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Job training critical to growing county economy

Despite national fears, upward financial mobility in Cumberland County isn’t entirely unavailable. It’s just that many people, local experts say, aren’t looking in the right place.

The days in which a four-year liberal arts degree was a guaranteed ticket to success may very well be gone. But more and more often, vocational and technical skills are taking its place in line.

“Working with our vo-tech programs to mirror what employers are looking for seems to be a big shift in the education community,” said Jonathan Bowser, Chief Executive Officer of the Cumberland Area Economic Development Corporation.

“A big piece is the mindset of the parents,” Bowser said. “A lot of people still have the mindset of college prep, that their kid has to go to a four-year institution and graduate in a field that everyone is accustomed to thinking is a good job.”

Such jobs — doctors, lawyer, and other professions of traditional high regard — aren’t’ easy to come by in Cumberland County. But with the logistics industry, and even healthcare, becoming more technology-driven, the demand for skilled tradesmen (or women) is booming to an extent that some would say is unprecedented.

“I would say it has reached a critical point,” said Jim Carchidi, President of JFC Staffing, a job placement firm that serves Central Pennsylvania.

“We call them the ‘golden collar’ jobs,” Carchidi said. “These are the positions that don’t require a four-year degree, but require extensive practical training past high school. Positions that need apprenticeships — electricians, mechanical technicians, things like that. These are skilled tradesmen and they are very hard to find.”

It’s not for lack of people, however — from 2003 to 2012, Cumberland County saw 2 percent growth in the number of jobs, but 9 percent total population growth, according to the US Census. Unemployment remains low, under 4 percent.

The issue, rather, is the availability of training for this excess population to learn how to do the jobs that are in such high demand.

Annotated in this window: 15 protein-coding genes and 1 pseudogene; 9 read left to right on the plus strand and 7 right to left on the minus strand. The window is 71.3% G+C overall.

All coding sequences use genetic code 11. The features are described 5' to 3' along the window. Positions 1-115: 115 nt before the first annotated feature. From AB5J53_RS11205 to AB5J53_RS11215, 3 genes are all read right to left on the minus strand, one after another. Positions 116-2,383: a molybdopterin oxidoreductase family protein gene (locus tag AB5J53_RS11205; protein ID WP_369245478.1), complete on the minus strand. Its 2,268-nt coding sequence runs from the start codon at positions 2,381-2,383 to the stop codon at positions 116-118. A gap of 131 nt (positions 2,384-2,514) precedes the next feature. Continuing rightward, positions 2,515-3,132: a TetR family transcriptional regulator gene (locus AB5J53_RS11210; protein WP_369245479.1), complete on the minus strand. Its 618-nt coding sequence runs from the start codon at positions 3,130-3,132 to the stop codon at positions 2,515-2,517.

However, most national-level employers have crunched their numbers to come in and hire ready-to-work employees, Carchidi said. Paying for training, something that used to be standard in American industry decades ago, no longer meets corporate bottom lines.

“There aren’t ample opportunities unless the companies take it upon themselves,” Carchidi said. “The employers are starting to take it on themselves to train but it’s far from where it needs to be.”

Taking full advantage of the demand for skilled jobs is also dependent on the mindset of employees themselves. While the skilled labor demand in logistics and warehousing is on the rise, many potential employees may not readily identify such work as a long-term prospect.

“Right now we’re seeing that ‘revolving door’ perspective with the distribution centers,” Bowser said. “Folks aren’t looking at it as a career, they’re looking at it as a job, and if someone can pay a quarter more, then they’ll go elsewhere. We’re in the early stage of trying to look at how to make it less a job and more of a career path.”

Acclimating to technology is also a major factor.

“A lot of these places are going more robotic,” Bowser continued. “The robots are replacing people, but you still need people to fix the robots or operate the robots … it’s changing the skill set and will create some higher paying jobs, and it’s changing the culture to where you may start today relatively low, but if you stay in and learn the job then you’ll move up quickly.”

This article can be found in the January Cumberland Valley Business Journal and online here.

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